Night vision is one of those ever-evolving areas of the industry. Once you think you know it all, something new comes out. By the time you read this article, it’s most likely changed already. 

We’ll cover the basics and attempt to keep it “simple” because the night vision sector is highly complex, to say the least. Many options exist, from different tube configurations to different image intensifiers. 

Hopefully, by the end of this article, you’ll have an idea of which setup would be best for you. 

What Do You Need vs. Want?

Since night vision can put a serious hurting on your wallet, you’ll want to be sure you’re ordering the proper setup. 

Some questions you’ll want to answer before setting your budget: 

  • How often will you be using your night vision? 
  • How will you be using your night vision?
  • What are the types of environments you foresee using your night vision in?
  • Do you need to be able to store your night vision easily?

These questions can determine the type of image intensifier you choose and whether purchasing a setup with more tubes is worth the added expense. 

Single, Dual, or Quad Tubes? 

The most significant difference in night vision is the number of tubes. We’ll discuss each configuration and its pros and cons. 

Single Tube

These are also known as night vision monoculars. The most common one on the market is the PVS-14 from AGM Global. The image intensifiers come in white and green phosphor (we’ll expand on this later), and they are usually the most cost-effective way of getting into night vision. 

These single-tube setups are pretty cheap as far as night vision is concerned. They’re compact, don’t weigh the front of your helmet down, and require minimal backweight for proper balance. 

The issue with single-tube night vision is the field of view. Since you only have one tube, you have a minimal 30-degree field of view. Your other eye is entirely useless, and many blind spots are present.

GM Global PVS-14

The AGM Global PVS-14 is likely one you’ve seen before. Source: agmglobalvision


  • On the affordable side of night vision
  • Not as heavy as other configurations
  • More compact/easier to store


  • Low field of view
  • Depth perception

Dual Tube 

Dual-tube night vision goggles cover both eyes. They also come in green and white phosphor but offer a wider field of view. Since both eyes are covered, depth perception loss is somewhat mitigated. 

Of course, dual-tube night vision goggles are more expensive than the single-tube variant, but they are worth it if you’re training the woods or plan on using them for SHTF. With a better field of view comes fewer blind spots, but they still have some present in the middle and your peripheral.

They are still relatively lightweight and easy to transport, and depending on the bridge you use, they can split to the sides to stay entirely out of your way.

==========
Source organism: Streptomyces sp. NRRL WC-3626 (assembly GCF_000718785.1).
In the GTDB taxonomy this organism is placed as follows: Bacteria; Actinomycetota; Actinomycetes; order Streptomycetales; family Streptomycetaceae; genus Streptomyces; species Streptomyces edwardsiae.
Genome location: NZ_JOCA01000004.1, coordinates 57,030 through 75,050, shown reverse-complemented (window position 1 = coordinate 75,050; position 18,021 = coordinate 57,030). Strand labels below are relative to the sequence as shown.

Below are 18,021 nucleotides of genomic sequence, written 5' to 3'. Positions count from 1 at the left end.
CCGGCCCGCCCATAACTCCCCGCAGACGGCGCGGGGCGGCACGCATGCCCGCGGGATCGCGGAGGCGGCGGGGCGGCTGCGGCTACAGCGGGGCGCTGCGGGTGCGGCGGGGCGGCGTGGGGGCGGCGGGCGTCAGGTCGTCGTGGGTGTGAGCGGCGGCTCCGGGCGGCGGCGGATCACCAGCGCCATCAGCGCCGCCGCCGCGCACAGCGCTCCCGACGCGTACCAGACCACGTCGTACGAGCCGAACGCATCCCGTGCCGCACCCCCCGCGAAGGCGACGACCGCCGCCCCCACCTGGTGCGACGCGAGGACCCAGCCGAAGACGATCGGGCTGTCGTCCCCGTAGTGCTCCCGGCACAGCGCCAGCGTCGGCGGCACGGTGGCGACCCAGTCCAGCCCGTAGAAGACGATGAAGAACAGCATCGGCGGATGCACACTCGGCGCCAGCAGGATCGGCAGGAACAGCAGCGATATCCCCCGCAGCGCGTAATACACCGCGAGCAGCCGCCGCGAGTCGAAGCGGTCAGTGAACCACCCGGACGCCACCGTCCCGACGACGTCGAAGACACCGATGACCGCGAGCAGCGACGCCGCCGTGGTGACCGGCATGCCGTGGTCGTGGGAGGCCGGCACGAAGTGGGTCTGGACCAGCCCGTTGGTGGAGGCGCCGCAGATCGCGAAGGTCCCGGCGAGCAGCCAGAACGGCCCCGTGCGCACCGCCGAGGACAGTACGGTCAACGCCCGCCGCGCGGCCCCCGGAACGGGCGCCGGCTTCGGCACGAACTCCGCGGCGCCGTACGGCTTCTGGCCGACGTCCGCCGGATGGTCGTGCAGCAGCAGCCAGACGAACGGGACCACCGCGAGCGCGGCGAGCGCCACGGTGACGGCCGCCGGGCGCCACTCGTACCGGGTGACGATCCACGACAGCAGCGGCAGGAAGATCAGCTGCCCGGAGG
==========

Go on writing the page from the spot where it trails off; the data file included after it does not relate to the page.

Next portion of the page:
different types of dual tube night vision devices

There are many different types of dual tube night vision devices. Source: snipershide


  • Greater field of view
  • Fewer blind spots
  • Less depth perception loss


  • Blindspots in the center and peripheral 
  • Far more expensive than single tubes

Quad Tube

These are the best night vision goggles you can get, but also carry a hefty price tag. 

Some, such as the L3Harris GPNVG (Ground Panoramic Night Vision Goggle), can cost $40,000 or more. They offer an impressive 97-degree field of view and come in white or green phosphor, with the latter being the most popular option.

Quad tube setups are the best in terms of night vision for many reasons. Although they have four tubes, they are still relatively lightweight and eliminate many blindspots plaguing the other variants. The more you can see, the more possibility you will survive.

L3Harris GPNVG

The famous L3Harris GPNVG is on the top of many wish lists. Source: tnvc


  • Best field of view
  • Minimal blindspots
  • Lightweight


  • Extremely expensive 

Different Image Intensifiers

Image intensifiers, which come in two colors, green and white, help bring low-light images to much brighter levels, which helps the human eye see them better.

Green Phosphor 

Green phosphor is the older and more traditional intensifier of the two. Since the human eye can see more shades of green than any other color, green phosphor was a huge hit back in the day. 

The downside of green phosphor is that it quickly causes eye fatigue. It also doesn’t pick up images as clearly as white phosphor.

White Phosphor 

White phosphor is relatively new to night vision and is far easier on the eyes. It’s typically more expensive than green phosphor, but it helps users more quickly and accurately determine and assess threats. 

These days, you’ll find that most users recommend white phosphor for that reason. 

While white phosphor is more expensive than green phosphor, that is worth it when you consider how big of a difference it makes in the long term.

green phosphor (left) vs. white phosphor (right)

Comparing the same image with green phosphor (left) vs. white phosphor (right). Source: gloomgroup


Now that you understand the basics of the various night vision configurations, you can decide which route to go if you’re in the market. After determining the specifications and features you want, make sure to research the specific night vision devices as well. 

As with any purchase, make sure you can afford it first! 

Be good and take care.

Brian Zerbian
Brian is a USMC Veteran and avid gun enthusiast from New Jersey who loves to spend his time shooting, writing, listening to classic rock, and learning new things.
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